The Kelvin–Helmholtz (KH) instability of magnetohydrodynamic surface waves at the low latitude boundary layer is examined using both an eigenfrequency analysis and a time-dependent wave simulation. The analysis includes the effects of sheared flow and Alfvén velocity gradient. When the magnetosheath flows are perpendicular to the ambient magnetic field direction, unstable KH waves that propagate obliquely to the sheared flow direction occur at the sheared flow surface when the Alfvén Mach number is higher than an instability threshold. Including a shear transition layer between the magnetosphere and magnetosheath leads to secondary KH waves (driven by the sheared flow) that are coupled to the resonant surface Alfvén wave. There are remarkable differences between the primary and the secondary KH waves, including wave frequency, the growth rate, and the ratio between the transverse and compressional components. The secondary KH wave energy is concentrated near the shear Alfvén wave frequency at the magnetosheath with a lower frequency than the primary KH waves. Although the growth rate of the secondary KH waves is lower than the primary KH waves, the threshold condition is lower, so it is expected that these types of waves will dominate at a lower Mach number. Because the transverse component of the secondary KH waves is stronger than that of the primary KH waves, more efficient wave energy transfer from the boundary layer to the inner magnetosphere is also predicted.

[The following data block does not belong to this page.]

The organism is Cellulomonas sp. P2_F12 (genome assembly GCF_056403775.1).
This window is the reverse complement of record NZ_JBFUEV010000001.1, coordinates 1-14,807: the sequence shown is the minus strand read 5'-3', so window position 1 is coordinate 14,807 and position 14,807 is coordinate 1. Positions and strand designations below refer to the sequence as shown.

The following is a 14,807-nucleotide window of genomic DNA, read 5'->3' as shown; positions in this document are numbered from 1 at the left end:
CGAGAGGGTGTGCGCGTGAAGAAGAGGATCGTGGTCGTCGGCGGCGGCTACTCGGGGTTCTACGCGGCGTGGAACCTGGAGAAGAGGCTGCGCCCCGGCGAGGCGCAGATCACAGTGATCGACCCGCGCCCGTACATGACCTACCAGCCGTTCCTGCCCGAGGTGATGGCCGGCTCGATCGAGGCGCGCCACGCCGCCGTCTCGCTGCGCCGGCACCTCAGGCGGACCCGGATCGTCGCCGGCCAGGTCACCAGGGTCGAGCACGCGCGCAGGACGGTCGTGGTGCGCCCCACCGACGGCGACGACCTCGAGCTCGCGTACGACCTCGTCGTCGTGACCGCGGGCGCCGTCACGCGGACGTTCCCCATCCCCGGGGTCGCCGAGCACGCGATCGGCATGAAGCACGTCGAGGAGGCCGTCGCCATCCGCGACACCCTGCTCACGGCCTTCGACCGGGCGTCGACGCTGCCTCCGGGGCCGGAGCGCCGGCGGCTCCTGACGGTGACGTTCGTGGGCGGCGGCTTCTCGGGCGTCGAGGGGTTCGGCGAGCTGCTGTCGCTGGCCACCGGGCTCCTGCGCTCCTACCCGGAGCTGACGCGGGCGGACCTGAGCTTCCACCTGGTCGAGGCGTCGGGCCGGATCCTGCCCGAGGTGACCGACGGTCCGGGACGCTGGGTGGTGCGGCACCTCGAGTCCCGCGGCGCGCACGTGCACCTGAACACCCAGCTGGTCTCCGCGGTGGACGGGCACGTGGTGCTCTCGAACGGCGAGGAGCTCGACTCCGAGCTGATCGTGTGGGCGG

This work focuses on the performance and validation of compressible turbulence models for the pressure-strain correlation. Considering the Launder Reece and Rodi (LRR) incompressible model for the pressure-strain correlation, Adumitroaie et al., Huang et al., and Marzougui et al., used different modeling approaches to develop turbulence models, taking into account compressibility effects for this term. Two numerical coefficients are dependent on the turbulent Mach number, and all of the remaining coefficients conserve the same values as in the original LRR model. The models do not correctly predict the compressible turbulence at a high-speed shear flow. So, the revision of these models is the major aim of this study. In the present work, the compressible model for the pressure-strain correlation developed by Khlifi−Lili, involving the turbulent Mach number, the gradient, and the convective Mach numbers, is used to modify the linear mean shear strain and the slow terms of the previous models. The models are tested in two compressible turbulent flows: homogeneous shear flow and the newly developed plane mixing layers. The predicted results of the proposed modifications of the Adumitroaie et al., Huang et al., and Marzougui et al., models and of its universal versions are compared with direct numerical simulation (DNS) and experiment data. The results show that the important parameters of compressibility in homogeneous shear flow and in the mixing layers are well predicted by the proposal models.